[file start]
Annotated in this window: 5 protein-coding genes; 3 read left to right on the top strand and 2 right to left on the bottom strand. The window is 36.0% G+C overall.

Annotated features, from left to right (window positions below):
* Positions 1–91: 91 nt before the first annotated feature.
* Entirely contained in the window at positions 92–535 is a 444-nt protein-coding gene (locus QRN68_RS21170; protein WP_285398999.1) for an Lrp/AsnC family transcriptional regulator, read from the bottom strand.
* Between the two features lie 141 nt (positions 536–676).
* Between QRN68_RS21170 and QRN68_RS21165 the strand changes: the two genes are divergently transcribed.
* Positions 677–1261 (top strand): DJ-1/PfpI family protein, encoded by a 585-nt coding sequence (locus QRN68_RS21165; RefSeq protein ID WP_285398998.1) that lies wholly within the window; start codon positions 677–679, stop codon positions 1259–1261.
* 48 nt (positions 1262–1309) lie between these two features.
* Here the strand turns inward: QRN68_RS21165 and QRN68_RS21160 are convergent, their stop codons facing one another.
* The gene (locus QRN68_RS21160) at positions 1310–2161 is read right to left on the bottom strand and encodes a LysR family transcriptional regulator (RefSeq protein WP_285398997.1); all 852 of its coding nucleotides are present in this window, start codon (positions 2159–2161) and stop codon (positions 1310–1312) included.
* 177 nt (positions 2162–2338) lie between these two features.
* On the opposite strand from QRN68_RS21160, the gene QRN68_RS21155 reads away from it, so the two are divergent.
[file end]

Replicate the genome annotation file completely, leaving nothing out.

Annotated in this window: 5 protein-coding genes; 3 read left to right on the top strand and 2 right to left on the bottom strand. The window is 36.0% G+C overall.

Annotated features, from left to right (window positions below):
* Positions 1–91: 91 nt before the first annotated feature.
* Entirely contained in the window at positions 92–535 is a 444-nt protein-coding gene (locus QRN68_RS21170; protein WP_285398999.1) for an Lrp/AsnC family transcriptional regulator, read from the bottom strand.
* Between the two features lie 141 nt (positions 536–676).
* Between QRN68_RS21170 and QRN68_RS21165 the strand changes: the two genes are divergently transcribed.
* Positions 677–1261 (top strand): DJ-1/PfpI family protein, encoded by a 585-nt coding sequence (locus QRN68_RS21165; RefSeq protein ID WP_285398998.1) that lies wholly within the window; start codon positions 677–679, stop codon positions 1259–1261.
* 48 nt (positions 1262–1309) lie between these two features.
* Here the strand turns inward: QRN68_RS21165 and QRN68_RS21160 are convergent, their stop codons facing one another.
* The gene (locus QRN68_RS21160) at positions 1310–2161 is read right to left on the bottom strand and encodes a LysR family transcriptional regulator (RefSeq protein WP_285398997.1); all 852 of its coding nucleotides are present in this window, start codon (positions 2159–2161) and stop codon (positions 1310–1312) included.
* 177 nt (positions 2162–2338) lie between these two features.
* On the opposite strand from QRN68_RS21160, the gene QRN68_RS21155 reads away from it, so the two are divergent.